equal to a constant? We shall see in the next lecture that there is an
infinite series of such representations ${\cal R}$ with this
property. By constructing enough examples Landweber and Stong [LS]
showed that the infinite series that we construct includes all the
representations with this property.
\subsection{The Case of Non-isolated Fixed Points}
Let us finish this section with a brief discussion of the case when
the $S^1$-action does not have isolated fixed points. Suppose that
the fixed point set is $\coprod_rM_r$, with the $M_r$ being
connected. Again we consider the
deformation
$$\dirac_t(\ )=\dirac(\ )+tV\cdot(\ ).$$
Exactly as before, taking $|t|\mapsto \infty$ localizes the low
eigenstates of $H_t$ around the fixed
components $M_r$ of the circle action. The local Hamiltonian
$H_t^{{\rm loc},M_r}$ at the
fixed component $M_r$ has harmonic ocsillators in the normal
direction, analogous to the one encountered when the fixed points were
isolated, and is the square of the Dirac operator along $M_r$.
The decomposition of $TY_\alpha$ into two-dimensional spaces
$V_{\alpha,j}$, which occurred in the
case of isolated fixed points, is replaced in this case by a
decomposition of the normal bundle $V_r$ to $M_r$ as a direct sum of
sub-bundles $V_{r,j}\to M_r$ of dimension $2d_j$, say, on which the
circle action is given by the character which is raising to the
$k_j^{th}$-power. We orient the $V_{r,j}$ so that $k_j>0$, hence inducing
an orientation on $V_r$ and consequently on $M_r$. (If $M_r$ is a
point, then this orientation differs from the natural one on the point
by the sign $(-1)^{\sigma_\alpha}$ encountered before.)
The argument given above generalizes easily to this case to show that
for $tn\ge 0$ there is no kernel for $H^{{\rm loc},M_r}_t$ on the
subspace ${\cal
H}_n$.
Thus, we see in this case as well, that $H_t$ has no kernel on ${\cal H}_n$
for $|t|>>1$ and $tn\ge 0$, establishing the Atiyah-Hirzebruch theorem
in the case of general circle actions.
One can also generalize the second argument to produce a formula in
terms of fixed point data for the equivariant index.
Once again it suffices to consider $|t|>>1$ and to find the kernel of
$H^{{\rm loc},M_r}_t$.
Let us suppose first, for the purposes of illustration, that the component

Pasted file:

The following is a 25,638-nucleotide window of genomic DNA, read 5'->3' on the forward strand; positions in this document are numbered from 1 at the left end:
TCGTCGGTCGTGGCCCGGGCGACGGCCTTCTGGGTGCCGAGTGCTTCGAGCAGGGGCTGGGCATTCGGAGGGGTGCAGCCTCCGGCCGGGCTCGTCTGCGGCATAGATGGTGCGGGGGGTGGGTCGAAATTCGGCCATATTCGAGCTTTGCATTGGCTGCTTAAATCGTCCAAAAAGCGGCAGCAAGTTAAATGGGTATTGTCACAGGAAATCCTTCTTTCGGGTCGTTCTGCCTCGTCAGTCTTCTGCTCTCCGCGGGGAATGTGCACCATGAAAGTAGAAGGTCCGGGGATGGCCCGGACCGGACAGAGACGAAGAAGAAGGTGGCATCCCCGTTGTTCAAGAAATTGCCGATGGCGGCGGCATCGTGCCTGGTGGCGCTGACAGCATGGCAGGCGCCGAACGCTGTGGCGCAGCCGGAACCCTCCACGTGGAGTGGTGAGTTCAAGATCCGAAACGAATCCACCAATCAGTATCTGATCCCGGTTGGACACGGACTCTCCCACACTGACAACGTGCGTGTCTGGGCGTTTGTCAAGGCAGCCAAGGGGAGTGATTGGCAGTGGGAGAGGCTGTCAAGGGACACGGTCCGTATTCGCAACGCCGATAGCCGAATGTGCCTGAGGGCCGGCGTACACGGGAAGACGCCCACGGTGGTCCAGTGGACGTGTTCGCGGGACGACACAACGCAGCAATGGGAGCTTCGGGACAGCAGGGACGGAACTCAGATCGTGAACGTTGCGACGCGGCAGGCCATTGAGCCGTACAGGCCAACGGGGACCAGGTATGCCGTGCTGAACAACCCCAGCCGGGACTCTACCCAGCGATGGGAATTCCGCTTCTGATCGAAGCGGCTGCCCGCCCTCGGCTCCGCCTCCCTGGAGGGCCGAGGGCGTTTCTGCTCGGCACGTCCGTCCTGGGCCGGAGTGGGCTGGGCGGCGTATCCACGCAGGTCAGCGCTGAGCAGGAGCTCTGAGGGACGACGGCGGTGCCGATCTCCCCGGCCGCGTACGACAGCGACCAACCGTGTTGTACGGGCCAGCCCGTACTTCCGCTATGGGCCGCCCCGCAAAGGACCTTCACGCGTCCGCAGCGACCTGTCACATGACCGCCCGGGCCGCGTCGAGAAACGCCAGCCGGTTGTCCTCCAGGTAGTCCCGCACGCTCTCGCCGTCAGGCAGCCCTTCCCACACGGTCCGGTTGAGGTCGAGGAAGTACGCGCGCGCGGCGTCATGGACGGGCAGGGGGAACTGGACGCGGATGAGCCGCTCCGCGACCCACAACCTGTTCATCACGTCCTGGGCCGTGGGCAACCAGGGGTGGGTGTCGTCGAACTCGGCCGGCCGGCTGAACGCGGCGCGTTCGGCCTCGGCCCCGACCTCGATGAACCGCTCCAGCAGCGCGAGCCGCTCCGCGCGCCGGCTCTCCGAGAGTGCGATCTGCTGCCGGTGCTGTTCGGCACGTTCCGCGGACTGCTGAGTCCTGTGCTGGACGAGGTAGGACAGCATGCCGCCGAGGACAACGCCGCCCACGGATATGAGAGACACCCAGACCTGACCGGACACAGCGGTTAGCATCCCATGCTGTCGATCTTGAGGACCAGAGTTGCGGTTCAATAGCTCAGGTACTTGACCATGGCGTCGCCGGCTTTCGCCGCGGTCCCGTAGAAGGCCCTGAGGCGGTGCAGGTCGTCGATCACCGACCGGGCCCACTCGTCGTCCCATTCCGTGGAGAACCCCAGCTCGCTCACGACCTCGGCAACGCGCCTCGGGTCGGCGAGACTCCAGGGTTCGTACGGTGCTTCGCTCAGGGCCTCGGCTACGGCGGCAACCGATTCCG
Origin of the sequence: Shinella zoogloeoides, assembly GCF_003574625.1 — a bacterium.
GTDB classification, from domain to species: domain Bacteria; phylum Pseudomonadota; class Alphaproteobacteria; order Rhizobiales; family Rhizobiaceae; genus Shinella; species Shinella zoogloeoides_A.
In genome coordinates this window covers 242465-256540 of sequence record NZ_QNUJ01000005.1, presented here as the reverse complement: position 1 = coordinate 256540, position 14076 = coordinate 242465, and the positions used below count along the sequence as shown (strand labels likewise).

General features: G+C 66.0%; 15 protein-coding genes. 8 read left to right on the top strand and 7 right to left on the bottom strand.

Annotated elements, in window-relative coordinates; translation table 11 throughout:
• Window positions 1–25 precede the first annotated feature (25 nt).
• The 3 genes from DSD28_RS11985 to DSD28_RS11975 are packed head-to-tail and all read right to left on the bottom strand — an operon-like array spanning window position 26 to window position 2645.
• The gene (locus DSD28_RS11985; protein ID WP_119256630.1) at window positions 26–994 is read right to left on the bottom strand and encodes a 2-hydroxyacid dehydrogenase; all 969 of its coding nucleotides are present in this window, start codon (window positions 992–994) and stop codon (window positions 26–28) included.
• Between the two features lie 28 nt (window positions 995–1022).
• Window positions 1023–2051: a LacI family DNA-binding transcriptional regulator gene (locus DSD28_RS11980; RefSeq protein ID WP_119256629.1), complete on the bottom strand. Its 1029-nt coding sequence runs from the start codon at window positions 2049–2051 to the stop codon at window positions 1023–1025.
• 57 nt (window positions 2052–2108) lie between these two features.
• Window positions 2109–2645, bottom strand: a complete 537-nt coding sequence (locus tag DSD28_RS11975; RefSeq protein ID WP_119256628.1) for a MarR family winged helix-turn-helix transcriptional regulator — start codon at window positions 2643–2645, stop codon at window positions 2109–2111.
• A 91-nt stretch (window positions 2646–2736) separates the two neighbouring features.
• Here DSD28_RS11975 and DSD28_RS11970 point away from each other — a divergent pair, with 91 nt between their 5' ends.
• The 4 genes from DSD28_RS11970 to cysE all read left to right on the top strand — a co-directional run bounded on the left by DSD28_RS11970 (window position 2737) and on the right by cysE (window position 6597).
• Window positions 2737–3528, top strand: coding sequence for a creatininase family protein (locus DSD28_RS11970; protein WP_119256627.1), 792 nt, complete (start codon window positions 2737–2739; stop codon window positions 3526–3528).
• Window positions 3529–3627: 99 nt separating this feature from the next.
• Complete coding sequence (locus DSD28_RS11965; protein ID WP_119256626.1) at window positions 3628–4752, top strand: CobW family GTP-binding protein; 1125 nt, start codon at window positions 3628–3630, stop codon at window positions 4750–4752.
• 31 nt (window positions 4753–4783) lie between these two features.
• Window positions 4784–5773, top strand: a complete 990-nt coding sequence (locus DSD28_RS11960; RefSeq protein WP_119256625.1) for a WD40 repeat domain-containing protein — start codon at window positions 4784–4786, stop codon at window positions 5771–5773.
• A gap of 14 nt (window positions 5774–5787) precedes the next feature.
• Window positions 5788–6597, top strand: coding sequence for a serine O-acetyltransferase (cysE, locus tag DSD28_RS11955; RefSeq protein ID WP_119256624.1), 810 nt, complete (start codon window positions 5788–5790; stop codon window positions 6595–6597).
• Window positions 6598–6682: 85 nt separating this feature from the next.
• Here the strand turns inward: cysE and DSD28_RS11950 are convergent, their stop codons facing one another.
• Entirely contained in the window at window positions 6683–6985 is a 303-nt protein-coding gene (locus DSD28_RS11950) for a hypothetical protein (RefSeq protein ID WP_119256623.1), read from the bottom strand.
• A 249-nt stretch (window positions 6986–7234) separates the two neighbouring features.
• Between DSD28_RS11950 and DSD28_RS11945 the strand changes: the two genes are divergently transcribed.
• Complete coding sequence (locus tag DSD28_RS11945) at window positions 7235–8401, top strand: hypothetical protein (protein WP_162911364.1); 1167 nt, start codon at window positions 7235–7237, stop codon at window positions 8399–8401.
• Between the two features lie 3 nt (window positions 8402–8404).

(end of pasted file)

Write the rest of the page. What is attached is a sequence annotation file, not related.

$M_r$ is of codimension two and is a spin submanifold.
Let $k$ be the character of the circle action in the normal direction.
Of course, our spin hypotheses imply that $k\equiv 0\pmod 2$.
For $t<0$ we find, exactly as before, one state in the kernel of the
normal operator restricted to ${\cal H}_n$ for $n=(2s+1)k/2\
,s=0,1,2,\ldots$.
Each of these states varies with the point of $M_r$
and hence forms a complex bundle over $M_r$.
We then have line bundles $L_1,L_3,\ldots$ with
$L_{2s+1}$ having $S^1$-character $(2s+1)k/2$.
Let us relate the $L_{2s+1}$ to the normal bundle $V_r$ (which is a
complex line bundle).
Since the eigenstate $\varphi_s$ with character $(2s+1)k/2$ is
homogeneous of degree $2s+1$ in the spin bundle associated to $V_r$,
it follows that $L_{2s+1}=
\sqrt{V_r}^{\otimes (2s+1)}$, the $2s+1$
tensor power of the square root of the normal bundle of $M_r$.
(The fact that $M_r$ is spin implies that $V_r$ has a square root and
even picks out one, so that these bundles are
well-defined.)
Thus, the spaces of vacua in the normal direction fit together to
form a sum of
$S^1$-equivariant complex line bundles.
The local contribution around this component of the fixed point set is
given by a sum like the one given by Equation~\ref{thetaform} with
$ik\theta/2$ replaced by $(x+ik\theta)/2$ where $x=c_1(V_r)$.
Of course, along the fixed point set $M_r$, the operator $H_t^{{\rm
loc},M_r}$ is the square of the Dirac operator.
The usual index theorem for the Dirac operator then computes the local
contribution at this component $M_r$ to the equivariant index to be
$$\int_{M_r}\hat A(M_r)\frac{1}{2}\frac{1}{{\rm
sinh}((x+ik\theta)/2)}.$$
If $M_r$ is codimension-two but not spin, then two things breakdown in
the above argument: There are no spin bundles on $M_r$ and hence no
Dirac operator on $M_r$, and we cannot form the square root line
bundle to $V_r$. Nevertheless, the description of the kernel states
in the normal direction is still valid locally. What happens is that
the obstruction to defining the spin bundles and Dirac operator